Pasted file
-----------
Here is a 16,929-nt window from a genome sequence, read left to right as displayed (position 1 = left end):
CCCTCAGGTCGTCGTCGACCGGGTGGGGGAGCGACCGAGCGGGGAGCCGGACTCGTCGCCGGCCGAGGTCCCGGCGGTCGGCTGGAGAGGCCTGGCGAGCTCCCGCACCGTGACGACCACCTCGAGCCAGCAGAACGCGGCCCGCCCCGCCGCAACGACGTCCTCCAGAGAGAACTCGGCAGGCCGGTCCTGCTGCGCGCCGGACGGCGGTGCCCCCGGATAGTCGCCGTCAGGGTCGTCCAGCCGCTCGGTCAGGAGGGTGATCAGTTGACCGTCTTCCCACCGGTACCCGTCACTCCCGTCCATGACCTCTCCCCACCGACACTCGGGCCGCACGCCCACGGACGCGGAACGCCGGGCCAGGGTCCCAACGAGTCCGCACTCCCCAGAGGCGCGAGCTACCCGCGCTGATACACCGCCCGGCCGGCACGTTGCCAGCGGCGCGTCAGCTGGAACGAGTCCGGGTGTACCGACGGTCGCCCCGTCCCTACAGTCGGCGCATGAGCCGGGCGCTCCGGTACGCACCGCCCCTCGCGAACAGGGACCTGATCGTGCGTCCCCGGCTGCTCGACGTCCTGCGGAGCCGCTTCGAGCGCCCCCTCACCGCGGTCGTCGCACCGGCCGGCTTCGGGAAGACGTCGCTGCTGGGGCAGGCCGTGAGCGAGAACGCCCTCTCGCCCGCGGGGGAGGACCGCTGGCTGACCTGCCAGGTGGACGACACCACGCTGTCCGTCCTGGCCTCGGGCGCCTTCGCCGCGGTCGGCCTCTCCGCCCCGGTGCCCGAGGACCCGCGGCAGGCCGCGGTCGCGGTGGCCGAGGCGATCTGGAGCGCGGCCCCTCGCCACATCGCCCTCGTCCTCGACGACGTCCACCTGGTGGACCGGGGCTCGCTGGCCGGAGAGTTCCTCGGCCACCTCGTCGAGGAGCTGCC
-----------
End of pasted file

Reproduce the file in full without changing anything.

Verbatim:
Here is a 16,929-nt window from a genome sequence, read left to right as displayed (position 1 = left end):
CCCTCAGGTCGTCGTCGACCGGGTGGGGGAGCGACCGAGCGGGGAGCCGGACTCGTCGCCGGCCGAGGTCCCGGCGGTCGGCTGGAGAGGCCTGGCGAGCTCCCGCACCGTGACGACCACCTCGAGCCAGCAGAACGCGGCCCGCCCCGCCGCAACGACGTCCTCCAGAGAGAACTCGGCAGGCCGGTCCTGCTGCGCGCCGGACGGCGGTGCCCCCGGATAGTCGCCGTCAGGGTCGTCCAGCCGCTCGGTCAGGAGGGTGATCAGTTGACCGTCTTCCCACCGGTACCCGTCACTCCCGTCCATGACCTCTCCCCACCGACACTCGGGCCGCACGCCCACGGACGCGGAACGCCGGGCCAGGGTCCCAACGAGTCCGCACTCCCCAGAGGCGCGAGCTACCCGCGCTGATACACCGCCCGGCCGGCACGTTGCCAGCGGCGCGTCAGCTGGAACGAGTCCGGGTGTACCGACGGTCGCCCCGTCCCTACAGTCGGCGCATGAGCCGGGCGCTCCGGTACGCACCGCCCCTCGCGAACAGGGACCTGATCGTGCGTCCCCGGCTGCTCGACGTCCTGCGGAGCCGCTTCGAGCGCCCCCTCACCGCGGTCGTCGCACCGGCCGGCTTCGGGAAGACGTCGCTGCTGGGGCAGGCCGTGAGCGAGAACGCCCTCTCGCCCGCGGGGGAGGACCGCTGGCTGACCTGCCAGGTGGACGACACCACGCTGTCCGTCCTGGCCTCGGGCGCCTTCGCCGCGGTCGGCCTCTCCGCCCCGGTGCCCGAGGACCCGCGGCAGGCCGCGGTCGCGGTGGCCGAGGCGATCTGGAGCGCGGCCCCTCGCCACATCGCCCTCGTCCTCGACGACGTCCACCTGGTGGACCGGGGCTCGCTGGCCGGAGAGTTCCTCGGCCACCTCGTCGAGGAGCTGCC